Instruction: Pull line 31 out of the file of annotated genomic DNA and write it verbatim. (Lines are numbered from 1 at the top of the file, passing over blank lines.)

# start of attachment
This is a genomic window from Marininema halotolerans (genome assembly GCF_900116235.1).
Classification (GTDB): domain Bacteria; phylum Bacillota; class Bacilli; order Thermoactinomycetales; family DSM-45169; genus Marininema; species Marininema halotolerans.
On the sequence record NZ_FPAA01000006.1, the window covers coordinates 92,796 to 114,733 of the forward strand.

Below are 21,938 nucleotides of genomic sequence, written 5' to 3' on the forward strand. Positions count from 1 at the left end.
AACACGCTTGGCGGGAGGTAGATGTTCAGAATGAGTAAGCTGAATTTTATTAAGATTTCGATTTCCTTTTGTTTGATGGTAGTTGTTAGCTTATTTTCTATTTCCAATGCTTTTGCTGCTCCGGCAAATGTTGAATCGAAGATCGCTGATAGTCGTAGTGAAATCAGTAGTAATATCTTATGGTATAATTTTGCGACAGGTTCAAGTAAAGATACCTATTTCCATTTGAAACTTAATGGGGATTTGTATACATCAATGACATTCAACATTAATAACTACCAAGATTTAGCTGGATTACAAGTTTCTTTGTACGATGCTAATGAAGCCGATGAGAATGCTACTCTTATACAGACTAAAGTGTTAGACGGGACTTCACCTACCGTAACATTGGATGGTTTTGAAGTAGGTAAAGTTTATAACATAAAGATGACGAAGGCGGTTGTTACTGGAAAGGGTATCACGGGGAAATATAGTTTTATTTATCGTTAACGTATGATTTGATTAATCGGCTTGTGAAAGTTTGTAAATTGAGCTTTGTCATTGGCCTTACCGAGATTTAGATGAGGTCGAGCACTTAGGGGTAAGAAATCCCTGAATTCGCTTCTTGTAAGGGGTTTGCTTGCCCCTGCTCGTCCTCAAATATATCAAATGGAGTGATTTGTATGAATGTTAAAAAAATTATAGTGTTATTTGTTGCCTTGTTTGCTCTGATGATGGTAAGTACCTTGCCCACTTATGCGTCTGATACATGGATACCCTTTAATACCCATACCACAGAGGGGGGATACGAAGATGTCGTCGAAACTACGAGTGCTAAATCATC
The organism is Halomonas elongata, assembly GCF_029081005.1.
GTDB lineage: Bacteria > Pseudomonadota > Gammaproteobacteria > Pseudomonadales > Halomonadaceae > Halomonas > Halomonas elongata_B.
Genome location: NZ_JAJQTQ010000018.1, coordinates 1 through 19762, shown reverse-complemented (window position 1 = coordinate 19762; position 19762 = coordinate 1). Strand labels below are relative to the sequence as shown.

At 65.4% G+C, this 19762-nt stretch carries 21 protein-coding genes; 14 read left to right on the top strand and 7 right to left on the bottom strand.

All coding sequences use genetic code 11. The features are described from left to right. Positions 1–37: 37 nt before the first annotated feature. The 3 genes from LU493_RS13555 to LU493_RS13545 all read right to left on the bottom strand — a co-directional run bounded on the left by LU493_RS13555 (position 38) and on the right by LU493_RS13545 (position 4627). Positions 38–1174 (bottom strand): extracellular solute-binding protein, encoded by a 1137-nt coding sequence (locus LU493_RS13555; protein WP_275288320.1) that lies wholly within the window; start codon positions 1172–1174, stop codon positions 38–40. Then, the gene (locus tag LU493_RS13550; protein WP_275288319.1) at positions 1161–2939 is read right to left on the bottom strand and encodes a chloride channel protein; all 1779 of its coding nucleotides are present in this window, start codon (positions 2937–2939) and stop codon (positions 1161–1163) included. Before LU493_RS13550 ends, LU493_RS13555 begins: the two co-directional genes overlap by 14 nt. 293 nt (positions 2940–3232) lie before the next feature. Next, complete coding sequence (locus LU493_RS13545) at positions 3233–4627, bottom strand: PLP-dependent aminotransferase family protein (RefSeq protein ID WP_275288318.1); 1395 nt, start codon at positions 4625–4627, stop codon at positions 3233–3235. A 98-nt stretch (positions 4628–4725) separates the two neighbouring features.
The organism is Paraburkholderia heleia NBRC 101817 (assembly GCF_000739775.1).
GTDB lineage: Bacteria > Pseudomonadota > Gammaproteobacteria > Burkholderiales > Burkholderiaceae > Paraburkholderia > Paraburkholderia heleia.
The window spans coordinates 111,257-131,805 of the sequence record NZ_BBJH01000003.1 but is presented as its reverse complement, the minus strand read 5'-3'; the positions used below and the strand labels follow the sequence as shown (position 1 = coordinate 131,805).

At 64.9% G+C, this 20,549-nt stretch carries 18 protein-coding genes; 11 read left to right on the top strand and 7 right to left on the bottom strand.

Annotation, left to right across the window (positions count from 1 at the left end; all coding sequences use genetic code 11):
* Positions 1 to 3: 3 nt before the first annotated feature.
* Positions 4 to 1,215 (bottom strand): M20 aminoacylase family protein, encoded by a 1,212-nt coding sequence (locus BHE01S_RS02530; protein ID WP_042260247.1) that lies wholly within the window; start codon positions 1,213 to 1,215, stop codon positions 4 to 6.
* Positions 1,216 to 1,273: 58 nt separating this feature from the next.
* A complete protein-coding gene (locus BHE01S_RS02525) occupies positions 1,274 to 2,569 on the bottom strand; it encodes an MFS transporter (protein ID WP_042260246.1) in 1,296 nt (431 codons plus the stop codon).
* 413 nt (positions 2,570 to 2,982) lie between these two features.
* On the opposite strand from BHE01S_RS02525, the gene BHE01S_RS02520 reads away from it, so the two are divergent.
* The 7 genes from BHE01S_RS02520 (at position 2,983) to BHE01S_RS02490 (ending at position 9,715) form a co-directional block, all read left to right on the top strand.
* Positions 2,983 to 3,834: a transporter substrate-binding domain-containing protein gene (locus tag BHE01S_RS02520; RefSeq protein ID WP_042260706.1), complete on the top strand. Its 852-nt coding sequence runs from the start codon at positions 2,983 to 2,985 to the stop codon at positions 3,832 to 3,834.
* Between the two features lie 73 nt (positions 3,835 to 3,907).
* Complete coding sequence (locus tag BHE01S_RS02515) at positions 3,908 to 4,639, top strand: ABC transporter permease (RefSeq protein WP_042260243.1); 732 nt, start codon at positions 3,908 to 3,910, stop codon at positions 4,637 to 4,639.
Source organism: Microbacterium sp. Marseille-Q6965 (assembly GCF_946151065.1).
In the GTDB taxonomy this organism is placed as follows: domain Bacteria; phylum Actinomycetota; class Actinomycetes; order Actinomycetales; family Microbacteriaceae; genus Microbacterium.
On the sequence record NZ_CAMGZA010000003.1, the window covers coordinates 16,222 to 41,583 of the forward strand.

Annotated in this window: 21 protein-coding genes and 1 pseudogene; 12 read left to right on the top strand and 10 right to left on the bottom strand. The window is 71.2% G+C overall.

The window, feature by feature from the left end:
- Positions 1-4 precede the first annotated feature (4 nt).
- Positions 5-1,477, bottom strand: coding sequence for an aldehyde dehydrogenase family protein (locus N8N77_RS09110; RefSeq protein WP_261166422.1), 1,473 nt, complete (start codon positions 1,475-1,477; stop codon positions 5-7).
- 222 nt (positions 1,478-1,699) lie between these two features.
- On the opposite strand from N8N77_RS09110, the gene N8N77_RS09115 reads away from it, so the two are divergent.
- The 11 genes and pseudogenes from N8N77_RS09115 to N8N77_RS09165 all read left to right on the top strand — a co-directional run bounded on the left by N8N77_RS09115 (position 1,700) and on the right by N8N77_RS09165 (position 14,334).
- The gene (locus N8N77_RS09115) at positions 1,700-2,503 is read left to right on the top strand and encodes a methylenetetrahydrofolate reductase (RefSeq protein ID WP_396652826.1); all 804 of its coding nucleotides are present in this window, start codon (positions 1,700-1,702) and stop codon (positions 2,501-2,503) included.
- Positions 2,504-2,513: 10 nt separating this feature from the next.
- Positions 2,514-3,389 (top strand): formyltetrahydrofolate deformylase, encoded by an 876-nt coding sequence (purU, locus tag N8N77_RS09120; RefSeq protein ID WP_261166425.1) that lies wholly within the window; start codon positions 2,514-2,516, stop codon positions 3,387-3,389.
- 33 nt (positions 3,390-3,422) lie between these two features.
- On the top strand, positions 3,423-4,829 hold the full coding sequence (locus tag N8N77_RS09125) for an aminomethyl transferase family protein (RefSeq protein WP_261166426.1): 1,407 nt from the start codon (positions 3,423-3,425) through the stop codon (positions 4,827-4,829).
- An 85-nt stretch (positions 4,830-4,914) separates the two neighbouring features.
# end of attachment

- Positions 1-4 precede the first annotated feature (4 nt).